His own work often took a topic that had been covered a million times—postwar architecture, Le Corbusier, Frank Gehry—and demonstrated that there were plenty of new things to say if you (he) looked at it from a different angle. Even though he spoke more languages, knew more cities, and had already published more work than most of his advisees ever would, he took our interests and ideas seriously, asking questions, asking us to be more provocative, and never herding us back toward some imagined safe architecture history. A radical proposal didn’t necessarily mean going to the ends of the earth but deep into the archives, interrogating the dominant perspective, politics, or value systems. My dissertation, which he enthusiastically supported, was on the surface about postwar corporate architecture, the most heroic and bureaucratic of topics, but ended up launching my ongoing research interest in collaboration and personal networks. Classmates wrote about sculpture, vernacular architecture, technology; there was never one dominant period, geography, style, or discipline for the dissertations his students wrote. He didn’t care about that kind of limit, or reputation management, or reflection, and he empowered all of us to ignore those terms as well.

(Courtesy Phaidon)

Sylvia Lavin, professor, Princeton University

Jean-Louis wrote on a remarkable range of topics, evidence of his unfathomable erudition. His breathtaking knowledge, which he wore lightly, reflected a life-long commitment to the possibility that there was always more to learn, and often from unexpected sources. This made him a generous teacher, a natural collaborator and a deft institutional strategist but it also reflected his theory of architecture. Acutely conscious of the number of forces, people, questions, and values that shape the culture of architecture and its buildings, every object in one of his many field-changing exhibitions and every footnote in one of his seminal publications, was never the end of the story but always a door into possible futures. Like many, I can map my life according to encounters with Jean-Louis—archives in Lyons, dinners in LA and meetings, debates and joy in Montreal. The world is smaller without him.

This text was previously published by the CCA on August 11.

Mary McLeod, professor, Columbia University

It seems impossible to believe that someone so brilliant, so energetic, so productive and so full of life has died. Like so many others, I’m deeply grateful for all that Jean-Louis gave to architecture history, and how he repeatedly contested conventional historical categories, whether national boundaries, as in his studies of Americanism and of French-German exchanges, or traditional periodization, as in his revelatory exhibition Architecture in Uniform and in his lectures at the Collège de France.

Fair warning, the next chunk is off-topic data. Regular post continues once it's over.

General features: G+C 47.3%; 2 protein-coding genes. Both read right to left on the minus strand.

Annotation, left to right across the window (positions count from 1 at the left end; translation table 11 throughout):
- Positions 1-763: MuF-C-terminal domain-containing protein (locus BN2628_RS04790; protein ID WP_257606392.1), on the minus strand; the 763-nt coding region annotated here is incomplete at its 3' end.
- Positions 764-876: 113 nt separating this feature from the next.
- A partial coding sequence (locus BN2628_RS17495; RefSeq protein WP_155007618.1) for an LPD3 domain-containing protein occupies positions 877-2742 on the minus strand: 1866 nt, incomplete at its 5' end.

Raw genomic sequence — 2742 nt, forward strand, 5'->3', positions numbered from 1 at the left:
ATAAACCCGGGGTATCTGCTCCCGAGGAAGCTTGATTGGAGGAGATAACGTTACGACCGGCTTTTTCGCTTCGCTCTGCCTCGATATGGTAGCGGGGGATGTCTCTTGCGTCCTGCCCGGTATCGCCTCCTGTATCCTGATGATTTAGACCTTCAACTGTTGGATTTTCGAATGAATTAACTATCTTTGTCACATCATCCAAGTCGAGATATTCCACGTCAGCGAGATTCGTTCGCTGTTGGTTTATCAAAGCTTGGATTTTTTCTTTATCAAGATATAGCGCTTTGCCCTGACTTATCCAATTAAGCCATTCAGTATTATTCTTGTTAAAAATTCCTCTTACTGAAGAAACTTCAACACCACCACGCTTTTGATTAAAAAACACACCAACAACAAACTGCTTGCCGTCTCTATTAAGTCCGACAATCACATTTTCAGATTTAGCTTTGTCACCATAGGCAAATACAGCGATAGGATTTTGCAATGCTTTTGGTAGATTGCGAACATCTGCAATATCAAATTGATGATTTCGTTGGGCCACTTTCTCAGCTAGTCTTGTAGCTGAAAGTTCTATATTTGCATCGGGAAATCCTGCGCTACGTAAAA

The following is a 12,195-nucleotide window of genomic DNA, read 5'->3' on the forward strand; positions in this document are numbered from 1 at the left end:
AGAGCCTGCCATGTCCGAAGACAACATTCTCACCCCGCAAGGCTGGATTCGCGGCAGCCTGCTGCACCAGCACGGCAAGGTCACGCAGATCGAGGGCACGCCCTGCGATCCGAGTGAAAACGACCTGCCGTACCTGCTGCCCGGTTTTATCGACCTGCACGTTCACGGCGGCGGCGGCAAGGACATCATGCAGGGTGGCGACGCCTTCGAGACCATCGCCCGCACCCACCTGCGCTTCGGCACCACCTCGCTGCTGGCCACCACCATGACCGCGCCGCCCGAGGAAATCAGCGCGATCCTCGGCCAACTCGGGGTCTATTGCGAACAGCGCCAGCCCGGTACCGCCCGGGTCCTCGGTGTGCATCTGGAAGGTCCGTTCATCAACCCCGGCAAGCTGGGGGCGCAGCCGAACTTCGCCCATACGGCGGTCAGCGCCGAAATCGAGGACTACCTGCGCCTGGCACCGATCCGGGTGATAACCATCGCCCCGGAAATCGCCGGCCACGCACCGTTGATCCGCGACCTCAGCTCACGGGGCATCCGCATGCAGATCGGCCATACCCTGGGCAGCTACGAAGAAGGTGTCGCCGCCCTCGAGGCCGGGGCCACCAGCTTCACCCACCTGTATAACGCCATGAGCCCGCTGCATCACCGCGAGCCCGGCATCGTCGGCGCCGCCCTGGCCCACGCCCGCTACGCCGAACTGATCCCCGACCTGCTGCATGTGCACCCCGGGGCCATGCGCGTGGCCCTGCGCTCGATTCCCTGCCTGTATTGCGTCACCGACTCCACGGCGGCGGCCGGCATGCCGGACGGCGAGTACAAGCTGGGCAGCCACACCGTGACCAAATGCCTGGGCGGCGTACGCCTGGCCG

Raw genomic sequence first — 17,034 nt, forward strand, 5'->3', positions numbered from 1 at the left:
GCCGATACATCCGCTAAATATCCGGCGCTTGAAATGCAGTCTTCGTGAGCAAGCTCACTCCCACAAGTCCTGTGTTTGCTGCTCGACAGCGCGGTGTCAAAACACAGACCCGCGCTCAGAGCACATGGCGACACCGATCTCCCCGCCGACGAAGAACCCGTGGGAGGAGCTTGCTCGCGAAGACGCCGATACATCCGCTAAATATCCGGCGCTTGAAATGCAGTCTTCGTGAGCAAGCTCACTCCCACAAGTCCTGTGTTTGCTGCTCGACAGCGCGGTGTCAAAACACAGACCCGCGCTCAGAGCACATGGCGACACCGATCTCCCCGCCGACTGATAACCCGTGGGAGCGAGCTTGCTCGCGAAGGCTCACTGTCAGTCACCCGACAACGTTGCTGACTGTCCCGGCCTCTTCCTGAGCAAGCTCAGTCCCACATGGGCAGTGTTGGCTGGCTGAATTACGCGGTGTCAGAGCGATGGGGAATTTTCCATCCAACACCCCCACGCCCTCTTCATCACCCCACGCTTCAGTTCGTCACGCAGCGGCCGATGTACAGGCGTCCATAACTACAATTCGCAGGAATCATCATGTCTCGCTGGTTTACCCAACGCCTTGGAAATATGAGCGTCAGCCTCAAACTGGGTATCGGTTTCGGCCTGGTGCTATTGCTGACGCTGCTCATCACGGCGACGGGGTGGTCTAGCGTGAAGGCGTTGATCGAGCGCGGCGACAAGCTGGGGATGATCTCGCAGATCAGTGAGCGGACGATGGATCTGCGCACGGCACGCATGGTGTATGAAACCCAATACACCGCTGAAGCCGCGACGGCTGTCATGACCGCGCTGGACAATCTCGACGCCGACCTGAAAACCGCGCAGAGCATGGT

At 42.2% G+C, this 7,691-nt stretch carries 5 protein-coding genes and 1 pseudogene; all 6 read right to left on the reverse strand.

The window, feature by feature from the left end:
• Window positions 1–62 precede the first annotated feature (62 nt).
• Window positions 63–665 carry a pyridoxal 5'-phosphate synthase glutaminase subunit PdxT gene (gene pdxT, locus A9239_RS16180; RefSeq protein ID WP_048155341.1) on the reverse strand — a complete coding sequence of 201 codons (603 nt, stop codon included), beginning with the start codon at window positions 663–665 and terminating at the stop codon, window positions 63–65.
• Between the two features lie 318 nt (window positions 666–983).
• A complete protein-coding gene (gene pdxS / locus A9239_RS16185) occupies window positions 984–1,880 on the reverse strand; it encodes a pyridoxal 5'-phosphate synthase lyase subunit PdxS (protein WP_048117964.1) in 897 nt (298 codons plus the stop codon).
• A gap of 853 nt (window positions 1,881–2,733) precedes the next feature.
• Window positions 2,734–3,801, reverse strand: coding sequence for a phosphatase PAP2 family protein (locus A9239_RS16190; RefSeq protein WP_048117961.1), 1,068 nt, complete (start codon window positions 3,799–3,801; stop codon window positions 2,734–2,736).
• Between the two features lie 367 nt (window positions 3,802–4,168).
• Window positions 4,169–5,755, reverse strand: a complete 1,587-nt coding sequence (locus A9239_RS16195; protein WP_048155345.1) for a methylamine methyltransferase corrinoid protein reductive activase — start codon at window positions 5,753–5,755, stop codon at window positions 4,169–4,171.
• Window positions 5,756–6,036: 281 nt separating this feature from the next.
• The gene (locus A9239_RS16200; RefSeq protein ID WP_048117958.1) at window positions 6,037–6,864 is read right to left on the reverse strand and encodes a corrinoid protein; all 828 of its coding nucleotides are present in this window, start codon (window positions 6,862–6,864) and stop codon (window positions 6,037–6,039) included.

His range was immense, extending across several continents; few, if any, of my generation knew as much about 20th-century architecture and urban planning, or had such an astonishing grasp of languages: he was fluent in at least five, and had a working knowledge of four or five more. Jean-Louis was also a remarkable leader, and an adroit politician, organizer, and activist. He knew how to make things happen, and was responsible for countless exhibitions and conferences, as well as leading important preservation campaigns. He enjoyed and valued collaborations, and the results were always productive, often exceptional.

Finally, I would like to mention his remarkable gift for friendship. His students all speak of his loyalty, his generosity, his endless support, as well as the festive parties that he hosted at his apartment at the end of every semester.

I was fortunate to meet him while we were both still in our 20s (before either of us had begun writing our dissertations). I still remember our first meeting: a meal together at a little Russian café in Paris run by émigrés. So many wonderful meals followed—he was a marvelous cook—as did so many special gifts. Last week, when I opened my refrigerator at my little country house, I found some remnants from his last visit—a bottle of French dessert wine, a piece of aged Gouda (which he’d always bring back from Rotterdam after spending time with his daughter Vera), and most precious of all, a bottle of peach jam, which he had made at his beloved family home in Ardèche.  

Thank you, dear Jean-Louis.

Jack Murphy, executive editor, The Architect’s Newspaper

Though I never met Jean-Louis Cohen in person, I am shaped by his work through his publications, exhibitions, and students who are now leading professors and critics themselves. I saw him lecture in person exactly once, with his trademark lean and podium grip, as if he might hoist high the lectern and toss it across the room to prove his point. The night’s topic was a new release about Manfredo Tafuri; of course, Cohen had interacted with him in the 1970s. Who didn’t he know?